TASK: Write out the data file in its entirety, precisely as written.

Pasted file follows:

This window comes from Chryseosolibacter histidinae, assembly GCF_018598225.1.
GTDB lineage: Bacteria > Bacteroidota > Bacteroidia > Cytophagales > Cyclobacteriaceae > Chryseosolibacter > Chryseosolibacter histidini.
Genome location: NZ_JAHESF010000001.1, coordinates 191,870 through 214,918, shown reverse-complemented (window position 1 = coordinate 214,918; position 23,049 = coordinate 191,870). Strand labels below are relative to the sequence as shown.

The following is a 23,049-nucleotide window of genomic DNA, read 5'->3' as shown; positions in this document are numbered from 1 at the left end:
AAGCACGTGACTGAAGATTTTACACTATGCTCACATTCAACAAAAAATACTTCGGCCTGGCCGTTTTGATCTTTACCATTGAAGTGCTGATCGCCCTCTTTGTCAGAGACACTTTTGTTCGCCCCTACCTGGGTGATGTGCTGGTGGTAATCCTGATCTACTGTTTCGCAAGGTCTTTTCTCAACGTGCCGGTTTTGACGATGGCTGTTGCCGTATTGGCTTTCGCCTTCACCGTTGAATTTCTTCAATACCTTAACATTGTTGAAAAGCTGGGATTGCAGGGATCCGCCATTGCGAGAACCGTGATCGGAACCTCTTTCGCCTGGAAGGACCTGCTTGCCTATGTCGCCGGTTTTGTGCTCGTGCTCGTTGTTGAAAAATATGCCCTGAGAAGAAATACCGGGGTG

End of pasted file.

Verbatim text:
This window comes from Chryseosolibacter histidinae, assembly GCF_018598225.1.
GTDB lineage: Bacteria > Bacteroidota > Bacteroidia > Cytophagales > Cyclobacteriaceae > Chryseosolibacter > Chryseosolibacter histidini.
Genome location: NZ_JAHESF010000001.1, coordinates 191,870 through 214,918, shown reverse-complemented (window position 1 = coordinate 214,918; position 23,049 = coordinate 191,870). Strand labels below are relative to the sequence as shown.

The following is a 23,049-nucleotide window of genomic DNA, read 5'->3' as shown; positions in this document are numbered from 1 at the left end:
AAGCACGTGACTGAAGATTTTACACTATGCTCACATTCAACAAAAAATACTTCGGCCTGGCCGTTTTGATCTTTACCATTGAAGTGCTGATCGCCCTCTTTGTCAGAGACACTTTTGTTCGCCCCTACCTGGGTGATGTGCTGGTGGTAATCCTGATCTACTGTTTCGCAAGGTCTTTTCTCAACGTGCCGGTTTTGACGATGGCTGTTGCCGTATTGGCTTTCGCCTTCACCGTTGAATTTCTTCAATACCTTAACATTGTTGAAAAGCTGGGATTGCAGGGATCCGCCATTGCGAGAACCGTGATCGGAACCTCTTTCGCCTGGAAGGACCTGCTTGCCTATGTCGCCGGTTTTGTGCTCGTGCTCGTTGTTGAAAAATATGCCCTGAGAAGAAATACCGGGGTG